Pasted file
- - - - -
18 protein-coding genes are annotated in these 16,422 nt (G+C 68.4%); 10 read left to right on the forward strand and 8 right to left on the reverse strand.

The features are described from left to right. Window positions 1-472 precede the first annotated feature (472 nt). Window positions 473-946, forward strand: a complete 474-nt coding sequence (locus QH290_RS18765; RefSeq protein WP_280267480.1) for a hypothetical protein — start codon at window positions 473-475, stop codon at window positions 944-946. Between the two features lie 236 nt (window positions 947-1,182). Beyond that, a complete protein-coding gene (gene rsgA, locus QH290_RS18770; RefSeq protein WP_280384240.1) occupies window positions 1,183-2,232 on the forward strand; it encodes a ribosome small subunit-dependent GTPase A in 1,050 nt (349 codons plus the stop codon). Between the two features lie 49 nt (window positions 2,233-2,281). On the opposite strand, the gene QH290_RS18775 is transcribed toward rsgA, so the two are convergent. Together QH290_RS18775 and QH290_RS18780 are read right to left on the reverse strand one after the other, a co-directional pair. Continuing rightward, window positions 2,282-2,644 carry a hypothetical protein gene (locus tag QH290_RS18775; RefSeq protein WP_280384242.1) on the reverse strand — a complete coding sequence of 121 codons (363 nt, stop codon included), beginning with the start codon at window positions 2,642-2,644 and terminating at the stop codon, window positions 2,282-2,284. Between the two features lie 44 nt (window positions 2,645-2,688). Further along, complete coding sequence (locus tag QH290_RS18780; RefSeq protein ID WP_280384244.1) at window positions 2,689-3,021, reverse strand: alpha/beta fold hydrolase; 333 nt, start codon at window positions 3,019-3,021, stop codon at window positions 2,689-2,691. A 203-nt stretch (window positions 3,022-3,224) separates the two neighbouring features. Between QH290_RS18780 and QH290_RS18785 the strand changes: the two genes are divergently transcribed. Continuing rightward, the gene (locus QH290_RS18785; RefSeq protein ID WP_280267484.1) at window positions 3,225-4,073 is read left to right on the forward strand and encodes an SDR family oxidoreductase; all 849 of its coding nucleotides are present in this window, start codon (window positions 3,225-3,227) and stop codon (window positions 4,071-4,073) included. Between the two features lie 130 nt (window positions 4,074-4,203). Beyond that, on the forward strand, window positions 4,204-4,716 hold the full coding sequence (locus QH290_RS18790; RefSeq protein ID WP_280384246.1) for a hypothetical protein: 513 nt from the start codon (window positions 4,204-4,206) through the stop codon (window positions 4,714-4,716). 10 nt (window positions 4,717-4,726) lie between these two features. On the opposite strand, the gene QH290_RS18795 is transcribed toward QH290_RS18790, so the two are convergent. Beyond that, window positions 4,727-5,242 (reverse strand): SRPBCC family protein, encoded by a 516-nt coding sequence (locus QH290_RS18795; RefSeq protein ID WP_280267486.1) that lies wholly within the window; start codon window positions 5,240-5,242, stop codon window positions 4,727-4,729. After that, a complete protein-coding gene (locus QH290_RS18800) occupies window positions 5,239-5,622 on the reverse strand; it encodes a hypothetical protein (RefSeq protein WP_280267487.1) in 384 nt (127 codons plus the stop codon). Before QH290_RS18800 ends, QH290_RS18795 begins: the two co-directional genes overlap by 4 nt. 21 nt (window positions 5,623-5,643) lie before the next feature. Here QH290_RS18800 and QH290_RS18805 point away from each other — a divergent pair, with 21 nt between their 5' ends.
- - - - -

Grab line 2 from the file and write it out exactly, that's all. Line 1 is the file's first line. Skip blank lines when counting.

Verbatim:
The features are described from left to right. Window positions 1-472 precede the first annotated feature (472 nt). Window positions 473-946, forward strand: a complete 474-nt coding sequence (locus QH290_RS18765; RefSeq protein WP_280267480.1) for a hypothetical protein — start codon at window positions 473-475, stop codon at window positions 944-946. Between the two features lie 236 nt (window positions 947-1,182). Beyond that, a complete protein-coding gene (gene rsgA, locus QH290_RS18770; RefSeq protein WP_280384240.1) occupies window positions 1,183-2,232 on the forward strand; it encodes a ribosome small subunit-dependent GTPase A in 1,050 nt (349 codons plus the stop codon). Between the two features lie 49 nt (window positions 2,233-2,281). On the opposite strand, the gene QH290_RS18775 is transcribed toward rsgA, so the two are convergent. Together QH290_RS18775 and QH290_RS18780 are read right to left on the reverse strand one after the other, a co-directional pair. Continuing rightward, window positions 2,282-2,644 carry a hypothetical protein gene (locus tag QH290_RS18775; RefSeq protein WP_280384242.1) on the reverse strand — a complete coding sequence of 121 codons (363 nt, stop codon included), beginning with the start codon at window positions 2,642-2,644 and terminating at the stop codon, window positions 2,282-2,284. Between the two features lie 44 nt (window positions 2,645-2,688). Further along, complete coding sequence (locus tag QH290_RS18780; RefSeq protein ID WP_280384244.1) at window positions 2,689-3,021, reverse strand: alpha/beta fold hydrolase; 333 nt, start codon at window positions 3,019-3,021, stop codon at window positions 2,689-2,691. A 203-nt stretch (window positions 3,022-3,224) separates the two neighbouring features. Between QH290_RS18780 and QH290_RS18785 the strand changes: the two genes are divergently transcribed. Continuing rightward, the gene (locus QH290_RS18785; RefSeq protein ID WP_280267484.1) at window positions 3,225-4,073 is read left to right on the forward strand and encodes an SDR family oxidoreductase; all 849 of its coding nucleotides are present in this window, start codon (window positions 3,225-3,227) and stop codon (window positions 4,071-4,073) included. Between the two features lie 130 nt (window positions 4,074-4,203). Beyond that, on the forward strand, window positions 4,204-4,716 hold the full coding sequence (locus QH290_RS18790; RefSeq protein ID WP_280384246.1) for a hypothetical protein: 513 nt from the start codon (window positions 4,204-4,206) through the stop codon (window positions 4,714-4,716). 10 nt (window positions 4,717-4,726) lie between these two features. On the opposite strand, the gene QH290_RS18795 is transcribed toward QH290_RS18790, so the two are convergent. Beyond that, window positions 4,727-5,242 (reverse strand): SRPBCC family protein, encoded by a 516-nt coding sequence (locus QH290_RS18795; RefSeq protein ID WP_280267486.1) that lies wholly within the window; start codon window positions 5,240-5,242, stop codon window positions 4,727-4,729. After that, a complete protein-coding gene (locus QH290_RS18800) occupies window positions 5,239-5,622 on the reverse strand; it encodes a hypothetical protein (RefSeq protein WP_280267487.1) in 384 nt (127 codons plus the stop codon). Before QH290_RS18800 ends, QH290_RS18795 begins: the two co-directional genes overlap by 4 nt. 21 nt (window positions 5,623-5,643) lie before the next feature. Here QH290_RS18800 and QH290_RS18805 point away from each other — a divergent pair, with 21 nt between their 5' ends.